In the end, we did a modification to the inner chassis that allowed it to work, then made a longer-term change—the only running change we’ve ever done to metal.

 

Another note to other guys: don’t change the metal if you can help it. Having two (or more) versions of the same chassis plays hell with production—as in, “Hey, we found a box of chassis, but the boards don’t fit.”

 

In-between the non-fitting metal and the stuff that worked, we wasted a ton of time trying to figure out how to make it work. Which is dumb. Metal, especially cosmetic parts, is fixed. You can’t just “oval out” a hole in a cosmetic part, or cover up things with plates, or any other of a dozen stupid ideas we came up with. Throw it away and start over—or fix the board to fit the metal. Period.

 

And, when the modified metal came, we found that we’d inverted the left and right designators on the output jacks. Argh! Back for rescreening.

 

In short, Bifrost really didn’t want to ship. It was a product from hell. And it’s what we get for trying to take shortcuts, like no first articles, combined with the most complex product we’d ever made.

 

But, by RMAF 2011, we had a working Bifrost, in a cosmetically perfect chassis. So, what did we do? We took it to the show, of course!

 

This time, we weren’t exhibiting with Sennheiser. We’d grown up enough to have our own booth! But we hadn’t grown up enough to do anything other than take the products there. We had no signs, no literature, nothing. Lisa clipped a couple of 8.5 x 11” printouts of the logo to the curtains behind us, but other than that, there was no indication of who we were. Great marketing.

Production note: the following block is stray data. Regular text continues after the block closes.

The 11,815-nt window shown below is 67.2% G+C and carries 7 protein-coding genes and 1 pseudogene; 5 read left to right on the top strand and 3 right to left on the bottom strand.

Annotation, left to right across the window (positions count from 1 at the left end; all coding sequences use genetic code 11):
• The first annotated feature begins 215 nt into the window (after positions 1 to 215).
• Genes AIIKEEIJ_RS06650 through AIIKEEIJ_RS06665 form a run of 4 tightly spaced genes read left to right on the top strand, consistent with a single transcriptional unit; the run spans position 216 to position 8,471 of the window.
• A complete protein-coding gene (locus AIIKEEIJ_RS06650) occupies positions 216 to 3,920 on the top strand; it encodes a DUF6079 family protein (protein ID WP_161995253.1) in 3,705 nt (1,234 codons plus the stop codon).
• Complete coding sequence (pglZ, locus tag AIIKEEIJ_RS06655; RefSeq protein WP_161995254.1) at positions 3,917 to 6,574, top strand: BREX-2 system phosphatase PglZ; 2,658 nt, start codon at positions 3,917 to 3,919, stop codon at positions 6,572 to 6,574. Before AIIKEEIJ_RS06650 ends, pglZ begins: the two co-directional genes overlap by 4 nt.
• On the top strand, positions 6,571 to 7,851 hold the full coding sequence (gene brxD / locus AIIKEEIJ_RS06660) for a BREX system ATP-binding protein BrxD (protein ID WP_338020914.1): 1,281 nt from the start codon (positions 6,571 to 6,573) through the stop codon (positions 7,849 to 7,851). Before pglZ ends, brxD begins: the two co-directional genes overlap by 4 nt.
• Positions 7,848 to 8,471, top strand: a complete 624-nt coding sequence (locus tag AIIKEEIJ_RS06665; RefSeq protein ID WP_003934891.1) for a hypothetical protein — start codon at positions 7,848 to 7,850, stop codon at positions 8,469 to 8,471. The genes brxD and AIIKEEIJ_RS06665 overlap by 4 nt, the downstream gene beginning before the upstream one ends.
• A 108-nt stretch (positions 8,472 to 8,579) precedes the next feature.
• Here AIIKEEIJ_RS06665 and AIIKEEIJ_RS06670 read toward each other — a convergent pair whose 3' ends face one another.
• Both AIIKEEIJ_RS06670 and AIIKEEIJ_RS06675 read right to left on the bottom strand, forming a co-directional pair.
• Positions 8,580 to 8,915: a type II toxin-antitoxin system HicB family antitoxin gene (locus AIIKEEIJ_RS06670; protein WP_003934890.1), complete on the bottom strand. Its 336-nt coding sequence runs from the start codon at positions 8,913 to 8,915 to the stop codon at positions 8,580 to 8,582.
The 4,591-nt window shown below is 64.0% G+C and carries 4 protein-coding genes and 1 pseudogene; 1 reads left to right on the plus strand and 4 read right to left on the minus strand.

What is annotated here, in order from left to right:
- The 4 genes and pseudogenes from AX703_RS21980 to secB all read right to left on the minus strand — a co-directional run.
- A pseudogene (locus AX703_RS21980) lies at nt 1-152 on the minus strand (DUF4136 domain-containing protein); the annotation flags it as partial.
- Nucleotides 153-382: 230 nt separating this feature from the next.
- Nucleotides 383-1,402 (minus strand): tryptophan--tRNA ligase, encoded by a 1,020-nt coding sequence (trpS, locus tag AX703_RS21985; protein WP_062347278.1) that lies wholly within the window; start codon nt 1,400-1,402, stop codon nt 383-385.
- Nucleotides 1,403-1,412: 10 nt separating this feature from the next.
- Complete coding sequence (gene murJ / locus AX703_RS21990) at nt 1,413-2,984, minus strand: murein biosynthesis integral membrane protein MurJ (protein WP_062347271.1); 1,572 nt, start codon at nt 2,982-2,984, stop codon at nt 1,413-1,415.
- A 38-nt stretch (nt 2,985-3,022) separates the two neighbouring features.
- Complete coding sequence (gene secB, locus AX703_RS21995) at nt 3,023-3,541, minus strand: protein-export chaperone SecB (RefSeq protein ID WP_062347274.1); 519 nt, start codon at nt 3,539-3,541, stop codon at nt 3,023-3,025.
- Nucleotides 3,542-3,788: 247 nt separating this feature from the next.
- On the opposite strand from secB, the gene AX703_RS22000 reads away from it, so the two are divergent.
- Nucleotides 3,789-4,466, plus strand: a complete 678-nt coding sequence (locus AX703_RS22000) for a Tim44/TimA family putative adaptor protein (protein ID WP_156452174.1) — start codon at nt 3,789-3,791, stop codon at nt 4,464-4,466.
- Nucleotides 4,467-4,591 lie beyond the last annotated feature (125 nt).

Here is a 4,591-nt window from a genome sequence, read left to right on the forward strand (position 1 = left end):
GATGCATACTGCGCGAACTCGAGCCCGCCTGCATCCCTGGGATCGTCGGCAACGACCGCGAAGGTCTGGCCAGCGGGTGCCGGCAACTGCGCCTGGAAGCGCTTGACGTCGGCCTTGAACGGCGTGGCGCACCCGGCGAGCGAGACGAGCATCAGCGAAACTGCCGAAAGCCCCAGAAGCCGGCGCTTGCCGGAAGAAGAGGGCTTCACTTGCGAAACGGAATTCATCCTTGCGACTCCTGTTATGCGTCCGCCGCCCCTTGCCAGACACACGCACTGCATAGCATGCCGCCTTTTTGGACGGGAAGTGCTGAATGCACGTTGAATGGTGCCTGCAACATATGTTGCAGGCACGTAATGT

That was the last show we did like that. I knew we looked bad, and I vowed to change it for the next time.

 

It was also the last show that we took all the products in a single backpack. Literally. Asgard, Valhalla, Lyr, Bifrost, a pair of LCD-2s and a couple other cans—all in Rina’s backpack.

 

That was her idea. It would save on shipping, and there was no chance they’d get lost, she said.

 

“So what happens when Homeland Security takes one look at the X-Ray machine and stops you for having 40 pounds of electronics in your bag?”

 

“Then I smile nicely at them and play dumb.”

 

I sighed. “Then I’ll tell them I don’t know you.”

 

“It’ll be fine,” she insisted.

 

And—frighteningly enough—she was right. They didn’t even blink at LAX. Didn’t stop us. Didn’t ask about what all the electronics were. Not a single question.

 

Nor did they stop her, or ask anything, at Denver International, when we were coming back. Makes you feel really good about flying. 3.5 ounces of shampoo? Bad boy, go to the little room. 40 pounds of aluminum, steel, copper, transformers, and wiring? No problem, move along.

 

 

Isn’t the Symbol for USB…

 

Now, since we had a cosmetically perfect Bifrost, it meant we could ship other cosmetically perfect Bifrosts, too. That day we put together the first ten Bifrosts, I felt about 1000 lbs lighter—and about 10 years younger.

 

At least until the next day, when we had probably 20 more.

 

Rina was listening to the Bifrosts, prior to cleaning, bagging and packing. She knew what an ordeal it had been getting the product to market. She knew all of our little (and big) frustrations. She knew what a sore point it was.